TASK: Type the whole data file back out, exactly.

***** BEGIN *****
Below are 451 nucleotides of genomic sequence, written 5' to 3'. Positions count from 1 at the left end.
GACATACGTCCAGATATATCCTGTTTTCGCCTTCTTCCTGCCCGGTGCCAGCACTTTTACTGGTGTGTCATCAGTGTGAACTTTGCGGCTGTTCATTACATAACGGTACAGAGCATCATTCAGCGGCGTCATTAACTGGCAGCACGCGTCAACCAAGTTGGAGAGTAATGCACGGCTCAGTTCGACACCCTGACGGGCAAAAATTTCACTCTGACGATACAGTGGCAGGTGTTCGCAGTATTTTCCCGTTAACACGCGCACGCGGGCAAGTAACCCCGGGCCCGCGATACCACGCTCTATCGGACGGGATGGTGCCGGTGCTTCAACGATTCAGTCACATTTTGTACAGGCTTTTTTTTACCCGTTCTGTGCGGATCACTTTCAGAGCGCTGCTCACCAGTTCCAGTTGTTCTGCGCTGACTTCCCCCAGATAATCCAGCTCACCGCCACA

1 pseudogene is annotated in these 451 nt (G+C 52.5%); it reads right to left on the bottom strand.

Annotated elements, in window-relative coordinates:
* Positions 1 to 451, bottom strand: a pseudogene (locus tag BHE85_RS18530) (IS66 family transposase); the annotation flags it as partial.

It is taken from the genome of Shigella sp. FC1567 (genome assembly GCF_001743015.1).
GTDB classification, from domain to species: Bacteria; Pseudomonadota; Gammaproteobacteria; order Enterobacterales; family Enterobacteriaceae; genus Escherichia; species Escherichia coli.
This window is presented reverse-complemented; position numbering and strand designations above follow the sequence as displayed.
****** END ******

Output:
Below are 451 nucleotides of genomic sequence, written 5' to 3'. Positions count from 1 at the left end.
GACATACGTCCAGATATATCCTGTTTTCGCCTTCTTCCTGCCCGGTGCCAGCACTTTTACTGGTGTGTCATCAGTGTGAACTTTGCGGCTGTTCATTACATAACGGTACAGAGCATCATTCAGCGGCGTCATTAACTGGCAGCACGCGTCAACCAAGTTGGAGAGTAATGCACGGCTCAGTTCGACACCCTGACGGGCAAAAATTTCACTCTGACGATACAGTGGCAGGTGTTCGCAGTATTTTCCCGTTAACACGCGCACGCGGGCAAGTAACCCCGGGCCCGCGATACCACGCTCTATCGGACGGGATGGTGCCGGTGCTTCAACGATTCAGTCACATTTTGTACAGGCTTTTTTTTACCCGTTCTGTGCGGATCACTTTCAGAGCGCTGCTCACCAGTTCCAGTTGTTCTGCGCTGACTTCCCCCAGATAATCCAGCTCACCGCCACA

1 pseudogene is annotated in these 451 nt (G+C 52.5%); it reads right to left on the bottom strand.

Annotated elements, in window-relative coordinates:
* Positions 1 to 451, bottom strand: a pseudogene (locus tag BHE85_RS18530) (IS66 family transposase); the annotation flags it as partial.

It is taken from the genome of Shigella sp. FC1567 (genome assembly GCF_001743015.1).
GTDB classification, from domain to species: Bacteria; Pseudomonadota; Gammaproteobacteria; order Enterobacterales; family Enterobacteriaceae; genus Escherichia; species Escherichia coli.
This window is presented reverse-complemented; position numbering and strand designations above follow the sequence as displayed.